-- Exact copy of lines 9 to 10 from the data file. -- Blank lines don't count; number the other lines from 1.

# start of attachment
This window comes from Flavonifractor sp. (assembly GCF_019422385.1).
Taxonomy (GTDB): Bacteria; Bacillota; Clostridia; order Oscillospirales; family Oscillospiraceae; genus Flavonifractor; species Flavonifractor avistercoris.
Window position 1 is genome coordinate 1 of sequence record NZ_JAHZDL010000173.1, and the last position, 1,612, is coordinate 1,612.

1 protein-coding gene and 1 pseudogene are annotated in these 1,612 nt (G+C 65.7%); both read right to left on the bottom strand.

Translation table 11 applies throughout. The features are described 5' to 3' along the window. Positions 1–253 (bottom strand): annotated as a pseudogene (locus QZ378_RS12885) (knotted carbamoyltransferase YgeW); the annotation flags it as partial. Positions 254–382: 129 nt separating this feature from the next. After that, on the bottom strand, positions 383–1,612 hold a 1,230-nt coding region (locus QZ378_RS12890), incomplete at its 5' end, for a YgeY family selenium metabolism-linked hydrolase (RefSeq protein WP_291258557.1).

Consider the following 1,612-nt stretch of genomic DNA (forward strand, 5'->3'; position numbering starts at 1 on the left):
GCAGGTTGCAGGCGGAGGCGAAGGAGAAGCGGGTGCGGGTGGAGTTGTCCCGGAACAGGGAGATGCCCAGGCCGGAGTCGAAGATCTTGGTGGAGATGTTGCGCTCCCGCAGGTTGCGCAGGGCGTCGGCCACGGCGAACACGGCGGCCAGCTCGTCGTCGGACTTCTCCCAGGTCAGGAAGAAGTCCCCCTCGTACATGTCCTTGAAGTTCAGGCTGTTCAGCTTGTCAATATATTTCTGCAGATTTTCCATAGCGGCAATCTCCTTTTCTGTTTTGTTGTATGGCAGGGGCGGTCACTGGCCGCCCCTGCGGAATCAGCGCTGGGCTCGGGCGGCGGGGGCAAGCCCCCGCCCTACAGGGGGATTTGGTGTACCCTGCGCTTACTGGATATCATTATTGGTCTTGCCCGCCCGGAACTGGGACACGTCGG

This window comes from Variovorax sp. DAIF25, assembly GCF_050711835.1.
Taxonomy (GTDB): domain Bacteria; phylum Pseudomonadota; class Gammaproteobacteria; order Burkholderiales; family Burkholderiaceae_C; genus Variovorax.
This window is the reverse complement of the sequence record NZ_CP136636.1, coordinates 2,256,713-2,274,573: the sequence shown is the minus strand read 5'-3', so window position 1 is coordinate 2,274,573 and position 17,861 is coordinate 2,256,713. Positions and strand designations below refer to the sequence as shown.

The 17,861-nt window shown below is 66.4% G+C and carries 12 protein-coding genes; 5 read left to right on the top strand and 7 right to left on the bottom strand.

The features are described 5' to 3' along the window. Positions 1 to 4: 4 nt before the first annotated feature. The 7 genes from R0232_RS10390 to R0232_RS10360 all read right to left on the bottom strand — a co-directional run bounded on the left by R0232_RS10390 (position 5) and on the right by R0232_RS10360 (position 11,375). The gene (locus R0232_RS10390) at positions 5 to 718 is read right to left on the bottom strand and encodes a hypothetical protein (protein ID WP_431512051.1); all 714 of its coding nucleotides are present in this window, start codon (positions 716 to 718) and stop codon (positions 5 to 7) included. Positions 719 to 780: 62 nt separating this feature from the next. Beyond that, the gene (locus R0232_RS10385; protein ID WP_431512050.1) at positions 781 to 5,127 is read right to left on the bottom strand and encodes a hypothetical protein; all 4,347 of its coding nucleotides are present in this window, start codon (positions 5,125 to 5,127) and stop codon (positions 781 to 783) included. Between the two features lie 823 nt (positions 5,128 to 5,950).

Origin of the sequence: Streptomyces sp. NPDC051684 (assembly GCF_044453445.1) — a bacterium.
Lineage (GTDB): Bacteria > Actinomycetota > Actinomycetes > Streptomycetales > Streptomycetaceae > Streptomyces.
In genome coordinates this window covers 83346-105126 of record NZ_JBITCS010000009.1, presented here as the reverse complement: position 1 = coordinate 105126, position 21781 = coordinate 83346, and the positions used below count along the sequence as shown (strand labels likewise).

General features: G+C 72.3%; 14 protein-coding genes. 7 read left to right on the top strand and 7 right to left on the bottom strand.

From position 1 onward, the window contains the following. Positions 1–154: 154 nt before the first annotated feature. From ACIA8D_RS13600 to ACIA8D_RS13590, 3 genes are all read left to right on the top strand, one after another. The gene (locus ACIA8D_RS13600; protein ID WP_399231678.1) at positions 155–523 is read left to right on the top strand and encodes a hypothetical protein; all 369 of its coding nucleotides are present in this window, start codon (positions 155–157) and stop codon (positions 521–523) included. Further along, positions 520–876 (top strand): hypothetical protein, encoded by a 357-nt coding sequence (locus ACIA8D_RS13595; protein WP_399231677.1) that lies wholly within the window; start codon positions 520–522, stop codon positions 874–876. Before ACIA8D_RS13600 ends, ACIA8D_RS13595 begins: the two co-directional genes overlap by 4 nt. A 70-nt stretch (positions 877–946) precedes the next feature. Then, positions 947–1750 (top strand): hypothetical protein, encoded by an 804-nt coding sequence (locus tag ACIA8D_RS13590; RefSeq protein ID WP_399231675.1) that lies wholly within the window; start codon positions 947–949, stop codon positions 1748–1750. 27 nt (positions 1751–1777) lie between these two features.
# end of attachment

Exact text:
Taxonomy (GTDB): domain Bacteria; phylum Pseudomonadota; class Gammaproteobacteria; order Burkholderiales; family Burkholderiaceae_C; genus Variovorax.
This window is the reverse complement of the sequence record NZ_CP136636.1, coordinates 2,256,713-2,274,573: the sequence shown is the minus strand read 5'-3', so window position 1 is coordinate 2,274,573 and position 17,861 is coordinate 2,256,713. Positions and strand designations below refer to the sequence as shown.